Sodium Hydroxide, Guanidine Hydroxide & Ammonium Thioglycolate

There are three basic types of hair relaxers. These are sodium hydroxide and guanidine hydroxide which may or may not require pre-shampooing, and ammonium thioglycolate, which may require a pre-shampooing.

Sodium Hydroxide

Sodium hydroxide is the strongest of the three relaxers and will provide the most dramatic results. Sodium hydroxide is a caustic type of chemical that actually softens hair fibers. The chemical also causes the hair to swell at the same time. As the sodium hydroxide solution is applied to the hair, it penetrates into the cortical layer and breaks the cross-bonds.

The cortical layer is actually the middle or inner layer of the hair shaft that provides the strength, elasticity and shape of the curly hair.

Depending on various factors and the condition of the hair to be straightened, the strength of the sodium hydroxide solution may vary anywhere from 5 to 10 percent. The pH faction may vary from 10 to 14. The higher the strength of sodium hydroxide, the higher the pH and the faster the straightening solution will take hold.

Also, the stronger the solution, the more potential damage can occur to the hair. Sodium hydroxide contains a high alkaline content and so special care should always be used when applying this chemical.

Guanidine Hydroxide

Guanidine hydroxide relaxers are referred to as the "no-lye" relaxers and they tend to be less damaging than sodium hydroxide relaxers. These products, however, still may do some damage to the hair. It can definitely de-fat the scalp.

Guanidine hydroxide relaxers usually require conditioning treatments before and after. These relaxers are a mixture of calcium hydroxide cream with guanidine carbonate "activator" solution.

Ammonium Thioglycolate

Ammonium thioglycolate (nicknamed "thio relaxer") is much less drastic in its action than the sodium hydroxide and even, in some cases, the guanidine hydroxide. It acts a little differently by softening and relaxing overly curly hair through changes to the hair's cystine linkage.

Thio works on the same formulation principles as thioglycolate permanent waves. With a pH of 9-9.5, these are also considered to be less damaging, yet still require a neutralization step. Thioglycolate relaxers are usually in cream or gel form and can be preceded by a pre-softener.

Since thio relaxers are considered much milder, the risk of hair damage is also reduced by comparison to the sodium hydroxide.

Petroleum Cream/Base Cream

A protective base of petroleum cream is usually applied to the scalp and other areas of the hair that have been previously straightened to prevent over processing, hair breakage or burning and/or irritation of the scalp and skin.

The protective base is applied freely to the entire scalp with the fingers. The hairline around the forehead, nape of the neck and over and under the ears must be completely covered. The base should actually lay on the scalp and should not be spread or rubbed into the skin or scalp.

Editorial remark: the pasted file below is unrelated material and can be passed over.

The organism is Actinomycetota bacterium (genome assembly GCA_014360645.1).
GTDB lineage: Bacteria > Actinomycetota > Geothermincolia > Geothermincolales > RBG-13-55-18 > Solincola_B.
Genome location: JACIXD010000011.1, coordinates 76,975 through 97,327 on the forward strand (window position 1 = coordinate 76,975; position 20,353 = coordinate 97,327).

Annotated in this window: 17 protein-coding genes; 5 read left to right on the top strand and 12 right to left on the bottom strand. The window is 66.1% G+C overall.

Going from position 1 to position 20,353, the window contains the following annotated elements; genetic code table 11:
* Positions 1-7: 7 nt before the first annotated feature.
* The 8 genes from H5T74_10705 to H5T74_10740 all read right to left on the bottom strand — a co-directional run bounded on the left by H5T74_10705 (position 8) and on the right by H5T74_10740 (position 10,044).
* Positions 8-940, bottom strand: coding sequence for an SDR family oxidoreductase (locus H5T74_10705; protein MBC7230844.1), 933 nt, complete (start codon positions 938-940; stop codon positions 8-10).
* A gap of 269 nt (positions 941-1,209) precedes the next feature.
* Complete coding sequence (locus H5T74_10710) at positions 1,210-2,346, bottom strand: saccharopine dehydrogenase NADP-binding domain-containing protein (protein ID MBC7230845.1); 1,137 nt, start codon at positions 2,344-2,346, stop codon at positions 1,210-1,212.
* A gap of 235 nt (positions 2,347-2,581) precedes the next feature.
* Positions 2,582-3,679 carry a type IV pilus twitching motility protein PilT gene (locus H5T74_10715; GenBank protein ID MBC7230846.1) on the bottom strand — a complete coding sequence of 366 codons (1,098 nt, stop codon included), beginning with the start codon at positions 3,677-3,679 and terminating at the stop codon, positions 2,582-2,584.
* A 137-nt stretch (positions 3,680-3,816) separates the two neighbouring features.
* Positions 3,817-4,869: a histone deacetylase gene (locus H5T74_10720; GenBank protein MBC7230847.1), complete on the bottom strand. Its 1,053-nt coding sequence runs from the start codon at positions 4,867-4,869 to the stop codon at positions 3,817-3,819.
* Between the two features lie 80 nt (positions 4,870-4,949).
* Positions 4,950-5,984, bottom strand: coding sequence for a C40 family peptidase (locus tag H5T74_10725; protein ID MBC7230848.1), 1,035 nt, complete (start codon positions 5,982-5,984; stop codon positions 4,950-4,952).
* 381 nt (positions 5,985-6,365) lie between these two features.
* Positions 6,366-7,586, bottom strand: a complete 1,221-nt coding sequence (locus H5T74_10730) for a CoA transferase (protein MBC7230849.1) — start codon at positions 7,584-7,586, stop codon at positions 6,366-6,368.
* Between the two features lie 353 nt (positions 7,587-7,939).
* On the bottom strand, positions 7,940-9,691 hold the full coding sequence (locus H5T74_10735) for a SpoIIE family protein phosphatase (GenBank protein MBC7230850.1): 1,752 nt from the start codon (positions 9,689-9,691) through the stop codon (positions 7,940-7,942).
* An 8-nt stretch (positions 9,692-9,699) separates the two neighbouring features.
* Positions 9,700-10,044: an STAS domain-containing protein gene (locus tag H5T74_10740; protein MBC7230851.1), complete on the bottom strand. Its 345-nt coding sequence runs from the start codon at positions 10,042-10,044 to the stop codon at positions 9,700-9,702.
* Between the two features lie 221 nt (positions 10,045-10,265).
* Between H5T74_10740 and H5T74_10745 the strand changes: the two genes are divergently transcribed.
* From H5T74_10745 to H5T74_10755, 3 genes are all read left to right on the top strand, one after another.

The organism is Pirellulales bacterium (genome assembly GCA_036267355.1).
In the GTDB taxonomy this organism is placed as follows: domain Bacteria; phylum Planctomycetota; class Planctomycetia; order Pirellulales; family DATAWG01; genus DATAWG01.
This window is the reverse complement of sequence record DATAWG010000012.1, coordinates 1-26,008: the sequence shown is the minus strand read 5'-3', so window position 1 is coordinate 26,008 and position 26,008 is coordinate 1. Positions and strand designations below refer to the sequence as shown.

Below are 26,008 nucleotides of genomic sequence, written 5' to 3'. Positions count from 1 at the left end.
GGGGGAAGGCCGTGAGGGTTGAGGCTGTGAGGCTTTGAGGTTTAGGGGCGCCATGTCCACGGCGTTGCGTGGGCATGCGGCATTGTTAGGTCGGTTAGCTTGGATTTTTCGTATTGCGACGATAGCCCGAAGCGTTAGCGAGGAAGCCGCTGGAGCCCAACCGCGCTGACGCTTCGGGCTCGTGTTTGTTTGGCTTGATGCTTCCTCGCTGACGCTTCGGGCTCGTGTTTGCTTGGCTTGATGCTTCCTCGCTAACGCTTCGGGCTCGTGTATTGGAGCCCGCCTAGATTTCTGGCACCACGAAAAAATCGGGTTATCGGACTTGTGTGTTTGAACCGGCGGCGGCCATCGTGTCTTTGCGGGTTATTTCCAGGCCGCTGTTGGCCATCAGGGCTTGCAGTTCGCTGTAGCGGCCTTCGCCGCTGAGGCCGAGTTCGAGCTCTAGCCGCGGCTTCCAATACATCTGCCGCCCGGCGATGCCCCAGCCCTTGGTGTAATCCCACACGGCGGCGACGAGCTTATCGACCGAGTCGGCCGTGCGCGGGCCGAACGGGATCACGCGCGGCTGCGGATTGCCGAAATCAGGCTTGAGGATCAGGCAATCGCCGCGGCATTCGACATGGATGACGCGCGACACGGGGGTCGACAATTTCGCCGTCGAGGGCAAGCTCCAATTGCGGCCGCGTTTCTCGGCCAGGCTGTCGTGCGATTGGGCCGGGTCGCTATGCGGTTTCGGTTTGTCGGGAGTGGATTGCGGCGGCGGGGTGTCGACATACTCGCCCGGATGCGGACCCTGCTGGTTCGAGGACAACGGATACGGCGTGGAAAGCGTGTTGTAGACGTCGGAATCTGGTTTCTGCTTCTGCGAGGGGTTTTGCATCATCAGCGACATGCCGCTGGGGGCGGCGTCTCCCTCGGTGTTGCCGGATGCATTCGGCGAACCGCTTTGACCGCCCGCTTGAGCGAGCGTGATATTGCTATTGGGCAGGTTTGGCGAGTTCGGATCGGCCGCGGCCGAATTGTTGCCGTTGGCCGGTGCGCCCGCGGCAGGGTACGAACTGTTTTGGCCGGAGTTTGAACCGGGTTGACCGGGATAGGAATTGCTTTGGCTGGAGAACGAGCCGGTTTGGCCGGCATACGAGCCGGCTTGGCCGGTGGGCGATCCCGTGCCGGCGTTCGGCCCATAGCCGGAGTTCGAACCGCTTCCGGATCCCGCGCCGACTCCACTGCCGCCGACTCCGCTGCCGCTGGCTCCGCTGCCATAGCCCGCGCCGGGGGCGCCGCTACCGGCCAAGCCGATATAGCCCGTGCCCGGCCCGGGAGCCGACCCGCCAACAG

The relaxer formula must never come in contact with sores or abrasions on the scalp of the skin and should never make contact with the eyes.

The cream that is used as a base for relaxing is lighter than regular petroleum jelly and is designed to melt at body temperatures. As the cream melts is provides a complete protective covering over the scalp and other desired areas with a oily film. This film acts as a barrier against the straightening chemicals.

Some relaxing solutions are mild enough that they do not require the protective petroleum base application. The petroleum creme may or may not be required for the thio type of softening process. However, it would be more likely required for sodium hydroxide relaxing treatments.

Whether a relaxing formula requires the petroleum cream or not, it is always best to use a protective cream around the hairline and over the delicate ear areas. It is also best to apply a base during any chemical "retouching". It is advisable not to reapply a straightening formula to hair that has been previously straightened since there is a high risk of breakage or damage.


Chemical Hair Straightening Faqs Part 2., How The Chemical Is Applied

Chemical Hair Straightening Faqs Part 3., General Relaxing Faqs

Discuss this topic with others right now at the Salon Discussion Board!


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Karen M. Shelton is the founder of HairBoutique.com which has been featured in numerous magazines including 101 Celebrity Hairstyles, Today's Dallas Woman Magazine, WE-Women's Enterprise, The National Enquirer, American Salon Magazine and Self magazine, as well as international publications.

Karen M. Shelton was featured in DFW Tech Biz as winner of the Emerging CEO - Tech Titan award. In 2001 Ms. Shelton joined 101 Celebrity Styles & Short Cuts magazine as consumer hair editor.